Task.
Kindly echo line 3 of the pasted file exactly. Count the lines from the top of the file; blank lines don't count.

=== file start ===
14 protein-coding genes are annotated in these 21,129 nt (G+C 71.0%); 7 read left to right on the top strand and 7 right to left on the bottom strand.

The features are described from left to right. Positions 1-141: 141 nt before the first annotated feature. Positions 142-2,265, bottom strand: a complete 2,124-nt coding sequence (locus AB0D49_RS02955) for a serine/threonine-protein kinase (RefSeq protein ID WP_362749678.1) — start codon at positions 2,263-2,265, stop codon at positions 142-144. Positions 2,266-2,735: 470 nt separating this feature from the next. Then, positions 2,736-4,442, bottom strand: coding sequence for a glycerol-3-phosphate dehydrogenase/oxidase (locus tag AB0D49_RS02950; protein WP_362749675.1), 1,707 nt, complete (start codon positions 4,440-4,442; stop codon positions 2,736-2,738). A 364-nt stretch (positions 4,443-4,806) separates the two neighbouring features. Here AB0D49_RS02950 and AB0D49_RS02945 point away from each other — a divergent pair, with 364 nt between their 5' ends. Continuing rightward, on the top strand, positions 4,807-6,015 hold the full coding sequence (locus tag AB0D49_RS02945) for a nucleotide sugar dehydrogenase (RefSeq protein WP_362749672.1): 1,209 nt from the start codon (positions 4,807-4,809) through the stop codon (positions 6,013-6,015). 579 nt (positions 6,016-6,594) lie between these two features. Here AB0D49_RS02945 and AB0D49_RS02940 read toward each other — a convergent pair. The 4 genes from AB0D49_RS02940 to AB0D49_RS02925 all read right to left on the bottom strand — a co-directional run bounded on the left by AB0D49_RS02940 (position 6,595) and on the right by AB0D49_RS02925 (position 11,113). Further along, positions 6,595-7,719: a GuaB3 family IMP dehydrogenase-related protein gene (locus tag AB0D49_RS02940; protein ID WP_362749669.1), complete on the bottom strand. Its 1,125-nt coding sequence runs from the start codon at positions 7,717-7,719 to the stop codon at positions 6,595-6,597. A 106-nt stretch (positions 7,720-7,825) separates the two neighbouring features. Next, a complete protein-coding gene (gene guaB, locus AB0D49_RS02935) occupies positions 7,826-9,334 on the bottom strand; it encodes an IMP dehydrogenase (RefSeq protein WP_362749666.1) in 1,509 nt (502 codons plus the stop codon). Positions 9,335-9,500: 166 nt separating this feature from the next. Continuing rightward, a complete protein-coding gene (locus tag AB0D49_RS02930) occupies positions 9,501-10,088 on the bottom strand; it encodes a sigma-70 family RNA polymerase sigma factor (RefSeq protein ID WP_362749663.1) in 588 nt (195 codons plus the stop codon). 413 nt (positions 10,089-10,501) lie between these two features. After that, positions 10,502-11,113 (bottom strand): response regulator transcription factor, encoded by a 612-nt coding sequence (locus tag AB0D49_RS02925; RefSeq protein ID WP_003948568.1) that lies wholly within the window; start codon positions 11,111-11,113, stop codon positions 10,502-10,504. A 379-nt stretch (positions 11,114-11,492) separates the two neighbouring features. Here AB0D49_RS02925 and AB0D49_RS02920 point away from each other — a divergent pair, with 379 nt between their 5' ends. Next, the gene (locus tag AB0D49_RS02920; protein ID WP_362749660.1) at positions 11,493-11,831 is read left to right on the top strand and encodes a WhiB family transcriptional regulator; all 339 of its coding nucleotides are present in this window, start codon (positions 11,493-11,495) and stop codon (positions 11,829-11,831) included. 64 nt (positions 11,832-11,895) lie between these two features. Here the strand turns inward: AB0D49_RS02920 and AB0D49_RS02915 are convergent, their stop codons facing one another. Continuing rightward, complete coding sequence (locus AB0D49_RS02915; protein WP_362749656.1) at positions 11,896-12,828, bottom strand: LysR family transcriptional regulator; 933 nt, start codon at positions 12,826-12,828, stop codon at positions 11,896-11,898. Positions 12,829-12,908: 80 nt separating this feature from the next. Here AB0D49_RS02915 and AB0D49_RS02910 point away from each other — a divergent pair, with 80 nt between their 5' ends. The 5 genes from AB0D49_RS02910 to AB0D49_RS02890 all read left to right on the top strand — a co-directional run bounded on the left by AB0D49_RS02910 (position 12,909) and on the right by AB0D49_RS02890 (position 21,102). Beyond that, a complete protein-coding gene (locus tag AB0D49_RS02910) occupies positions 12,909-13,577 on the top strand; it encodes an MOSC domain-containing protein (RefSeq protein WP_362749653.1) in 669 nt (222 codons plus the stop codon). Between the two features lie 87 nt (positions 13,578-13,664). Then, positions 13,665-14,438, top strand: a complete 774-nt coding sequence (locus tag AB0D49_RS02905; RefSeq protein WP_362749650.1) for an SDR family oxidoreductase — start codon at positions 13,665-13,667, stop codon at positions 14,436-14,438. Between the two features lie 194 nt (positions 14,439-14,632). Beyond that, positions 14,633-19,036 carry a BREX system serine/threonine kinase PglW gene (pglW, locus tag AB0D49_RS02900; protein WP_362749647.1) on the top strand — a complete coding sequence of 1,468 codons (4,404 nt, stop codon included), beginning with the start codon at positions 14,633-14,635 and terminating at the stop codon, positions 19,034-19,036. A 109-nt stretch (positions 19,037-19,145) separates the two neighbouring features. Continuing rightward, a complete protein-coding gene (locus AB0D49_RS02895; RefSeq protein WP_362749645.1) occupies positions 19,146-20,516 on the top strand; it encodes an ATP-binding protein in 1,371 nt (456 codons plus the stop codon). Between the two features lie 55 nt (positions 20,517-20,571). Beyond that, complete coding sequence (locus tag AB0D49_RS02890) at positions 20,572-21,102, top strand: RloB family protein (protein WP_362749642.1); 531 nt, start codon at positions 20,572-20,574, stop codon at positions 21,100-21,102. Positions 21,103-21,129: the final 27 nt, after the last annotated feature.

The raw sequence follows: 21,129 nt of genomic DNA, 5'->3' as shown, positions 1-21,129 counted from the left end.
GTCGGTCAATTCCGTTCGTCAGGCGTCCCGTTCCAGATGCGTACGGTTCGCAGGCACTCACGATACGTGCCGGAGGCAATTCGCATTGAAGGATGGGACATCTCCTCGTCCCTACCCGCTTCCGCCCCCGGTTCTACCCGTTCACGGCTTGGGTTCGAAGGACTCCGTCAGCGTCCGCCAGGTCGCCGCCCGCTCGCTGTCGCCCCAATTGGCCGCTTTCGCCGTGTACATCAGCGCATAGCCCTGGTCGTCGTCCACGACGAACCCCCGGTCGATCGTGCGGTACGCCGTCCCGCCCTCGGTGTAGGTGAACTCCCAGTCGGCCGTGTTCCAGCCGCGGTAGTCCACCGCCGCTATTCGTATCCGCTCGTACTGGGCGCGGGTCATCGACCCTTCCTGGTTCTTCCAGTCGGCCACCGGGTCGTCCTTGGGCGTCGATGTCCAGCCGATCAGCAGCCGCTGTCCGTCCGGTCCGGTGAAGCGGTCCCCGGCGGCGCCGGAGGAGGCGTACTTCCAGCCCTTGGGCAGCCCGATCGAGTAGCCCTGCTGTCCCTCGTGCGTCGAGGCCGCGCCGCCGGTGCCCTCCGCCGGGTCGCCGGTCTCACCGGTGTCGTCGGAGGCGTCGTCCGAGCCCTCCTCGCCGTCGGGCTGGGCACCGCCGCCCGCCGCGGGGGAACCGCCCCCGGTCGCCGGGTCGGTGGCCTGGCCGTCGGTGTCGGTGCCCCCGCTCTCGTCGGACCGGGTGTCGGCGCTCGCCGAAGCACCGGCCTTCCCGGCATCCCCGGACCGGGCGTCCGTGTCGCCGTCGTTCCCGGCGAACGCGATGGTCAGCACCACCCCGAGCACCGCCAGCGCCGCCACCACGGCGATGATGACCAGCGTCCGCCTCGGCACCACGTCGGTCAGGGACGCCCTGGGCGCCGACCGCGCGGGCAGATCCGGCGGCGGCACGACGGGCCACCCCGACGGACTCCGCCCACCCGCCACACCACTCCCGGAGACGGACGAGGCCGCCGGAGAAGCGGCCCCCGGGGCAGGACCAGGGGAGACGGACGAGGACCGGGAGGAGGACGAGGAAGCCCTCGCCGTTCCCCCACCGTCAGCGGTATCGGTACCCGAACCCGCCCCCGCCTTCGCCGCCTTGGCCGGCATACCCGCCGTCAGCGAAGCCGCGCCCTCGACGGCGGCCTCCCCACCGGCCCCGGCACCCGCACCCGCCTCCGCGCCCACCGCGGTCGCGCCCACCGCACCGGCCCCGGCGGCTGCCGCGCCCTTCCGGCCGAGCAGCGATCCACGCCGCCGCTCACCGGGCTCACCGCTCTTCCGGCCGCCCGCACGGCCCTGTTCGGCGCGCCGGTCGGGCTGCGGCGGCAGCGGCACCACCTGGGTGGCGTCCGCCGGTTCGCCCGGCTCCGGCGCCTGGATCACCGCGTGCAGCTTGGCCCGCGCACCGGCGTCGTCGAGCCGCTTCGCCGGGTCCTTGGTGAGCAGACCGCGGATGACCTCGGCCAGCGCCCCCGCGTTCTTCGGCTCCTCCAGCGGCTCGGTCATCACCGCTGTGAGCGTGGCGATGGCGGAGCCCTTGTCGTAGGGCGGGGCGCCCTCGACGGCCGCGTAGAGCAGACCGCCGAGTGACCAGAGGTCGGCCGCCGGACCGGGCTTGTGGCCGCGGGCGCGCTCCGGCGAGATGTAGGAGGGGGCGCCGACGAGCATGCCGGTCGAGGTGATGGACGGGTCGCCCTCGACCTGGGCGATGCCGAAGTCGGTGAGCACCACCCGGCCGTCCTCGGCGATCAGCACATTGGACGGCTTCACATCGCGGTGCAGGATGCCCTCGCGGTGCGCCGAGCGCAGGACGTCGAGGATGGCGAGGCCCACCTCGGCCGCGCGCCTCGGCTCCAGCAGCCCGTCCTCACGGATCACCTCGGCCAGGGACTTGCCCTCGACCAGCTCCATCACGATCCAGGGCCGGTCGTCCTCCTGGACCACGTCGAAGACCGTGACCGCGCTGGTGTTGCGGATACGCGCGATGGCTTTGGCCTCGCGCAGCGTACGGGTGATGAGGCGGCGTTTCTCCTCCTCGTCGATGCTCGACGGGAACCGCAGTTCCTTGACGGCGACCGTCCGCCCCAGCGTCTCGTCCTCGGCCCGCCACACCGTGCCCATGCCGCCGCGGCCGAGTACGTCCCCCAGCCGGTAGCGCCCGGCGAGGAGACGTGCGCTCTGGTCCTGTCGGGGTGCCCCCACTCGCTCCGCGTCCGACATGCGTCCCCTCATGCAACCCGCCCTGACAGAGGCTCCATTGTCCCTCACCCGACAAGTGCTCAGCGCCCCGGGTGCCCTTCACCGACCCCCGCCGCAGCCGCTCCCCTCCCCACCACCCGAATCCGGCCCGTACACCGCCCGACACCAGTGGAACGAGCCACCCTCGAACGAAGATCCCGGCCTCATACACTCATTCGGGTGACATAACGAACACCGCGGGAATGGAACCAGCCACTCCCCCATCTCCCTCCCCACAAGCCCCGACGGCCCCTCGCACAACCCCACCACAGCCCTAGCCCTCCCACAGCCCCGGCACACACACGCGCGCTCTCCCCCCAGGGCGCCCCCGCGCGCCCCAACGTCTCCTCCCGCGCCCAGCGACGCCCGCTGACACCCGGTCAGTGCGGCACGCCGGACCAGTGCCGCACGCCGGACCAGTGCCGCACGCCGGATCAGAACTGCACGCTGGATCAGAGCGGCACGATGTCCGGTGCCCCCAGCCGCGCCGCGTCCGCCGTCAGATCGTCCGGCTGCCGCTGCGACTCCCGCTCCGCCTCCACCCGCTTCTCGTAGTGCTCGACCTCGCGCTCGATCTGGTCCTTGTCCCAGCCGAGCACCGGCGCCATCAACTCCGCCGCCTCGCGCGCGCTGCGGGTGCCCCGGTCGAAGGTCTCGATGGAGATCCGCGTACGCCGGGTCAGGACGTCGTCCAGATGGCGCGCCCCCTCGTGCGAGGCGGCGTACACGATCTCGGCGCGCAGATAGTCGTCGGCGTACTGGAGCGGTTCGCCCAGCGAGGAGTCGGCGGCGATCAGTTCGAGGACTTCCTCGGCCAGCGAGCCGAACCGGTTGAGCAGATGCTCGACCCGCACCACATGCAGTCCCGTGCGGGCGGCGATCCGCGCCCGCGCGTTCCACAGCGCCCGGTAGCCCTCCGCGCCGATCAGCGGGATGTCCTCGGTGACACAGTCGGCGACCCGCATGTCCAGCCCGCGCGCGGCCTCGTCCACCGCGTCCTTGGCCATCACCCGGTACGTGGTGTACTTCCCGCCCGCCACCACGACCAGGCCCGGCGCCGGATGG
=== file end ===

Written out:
The raw sequence follows: 21,129 nt of genomic DNA, 5'->3' as shown, positions 1-21,129 counted from the left end.